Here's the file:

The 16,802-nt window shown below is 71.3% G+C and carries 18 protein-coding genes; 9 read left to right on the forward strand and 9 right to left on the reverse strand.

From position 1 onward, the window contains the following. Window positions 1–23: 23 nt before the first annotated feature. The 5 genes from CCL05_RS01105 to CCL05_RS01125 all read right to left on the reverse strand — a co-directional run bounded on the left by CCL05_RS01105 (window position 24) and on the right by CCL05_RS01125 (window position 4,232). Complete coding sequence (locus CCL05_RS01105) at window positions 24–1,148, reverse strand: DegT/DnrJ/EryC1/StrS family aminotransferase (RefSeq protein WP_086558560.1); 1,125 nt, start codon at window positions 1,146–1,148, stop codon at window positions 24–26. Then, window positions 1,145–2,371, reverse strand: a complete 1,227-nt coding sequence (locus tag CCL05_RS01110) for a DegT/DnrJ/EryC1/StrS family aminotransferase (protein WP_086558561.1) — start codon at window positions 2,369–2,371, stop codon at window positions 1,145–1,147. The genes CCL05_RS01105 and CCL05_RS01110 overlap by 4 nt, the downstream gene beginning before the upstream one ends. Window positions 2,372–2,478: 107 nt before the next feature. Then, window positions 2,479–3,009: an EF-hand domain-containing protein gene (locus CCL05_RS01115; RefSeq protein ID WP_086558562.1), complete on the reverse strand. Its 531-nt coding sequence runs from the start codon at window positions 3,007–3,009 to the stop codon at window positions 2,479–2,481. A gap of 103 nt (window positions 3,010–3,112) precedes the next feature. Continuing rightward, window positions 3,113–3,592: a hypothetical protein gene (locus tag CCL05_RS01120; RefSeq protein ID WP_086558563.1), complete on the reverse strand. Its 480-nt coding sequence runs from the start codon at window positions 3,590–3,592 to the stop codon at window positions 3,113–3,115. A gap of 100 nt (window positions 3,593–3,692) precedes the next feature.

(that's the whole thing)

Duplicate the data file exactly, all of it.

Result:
The 16,802-nt window shown below is 71.3% G+C and carries 18 protein-coding genes; 9 read left to right on the forward strand and 9 right to left on the reverse strand.

From position 1 onward, the window contains the following. Window positions 1–23: 23 nt before the first annotated feature. The 5 genes from CCL05_RS01105 to CCL05_RS01125 all read right to left on the reverse strand — a co-directional run bounded on the left by CCL05_RS01105 (window position 24) and on the right by CCL05_RS01125 (window position 4,232). Complete coding sequence (locus CCL05_RS01105) at window positions 24–1,148, reverse strand: DegT/DnrJ/EryC1/StrS family aminotransferase (RefSeq protein WP_086558560.1); 1,125 nt, start codon at window positions 1,146–1,148, stop codon at window positions 24–26. Then, window positions 1,145–2,371, reverse strand: a complete 1,227-nt coding sequence (locus tag CCL05_RS01110) for a DegT/DnrJ/EryC1/StrS family aminotransferase (protein WP_086558561.1) — start codon at window positions 2,369–2,371, stop codon at window positions 1,145–1,147. The genes CCL05_RS01105 and CCL05_RS01110 overlap by 4 nt, the downstream gene beginning before the upstream one ends. Window positions 2,372–2,478: 107 nt before the next feature. Then, window positions 2,479–3,009: an EF-hand domain-containing protein gene (locus CCL05_RS01115; RefSeq protein ID WP_086558562.1), complete on the reverse strand. Its 531-nt coding sequence runs from the start codon at window positions 3,007–3,009 to the stop codon at window positions 2,479–2,481. A gap of 103 nt (window positions 3,010–3,112) precedes the next feature. Continuing rightward, window positions 3,113–3,592: a hypothetical protein gene (locus tag CCL05_RS01120; RefSeq protein ID WP_086558563.1), complete on the reverse strand. Its 480-nt coding sequence runs from the start codon at window positions 3,590–3,592 to the stop codon at window positions 3,113–3,115. A gap of 100 nt (window positions 3,593–3,692) precedes the next feature.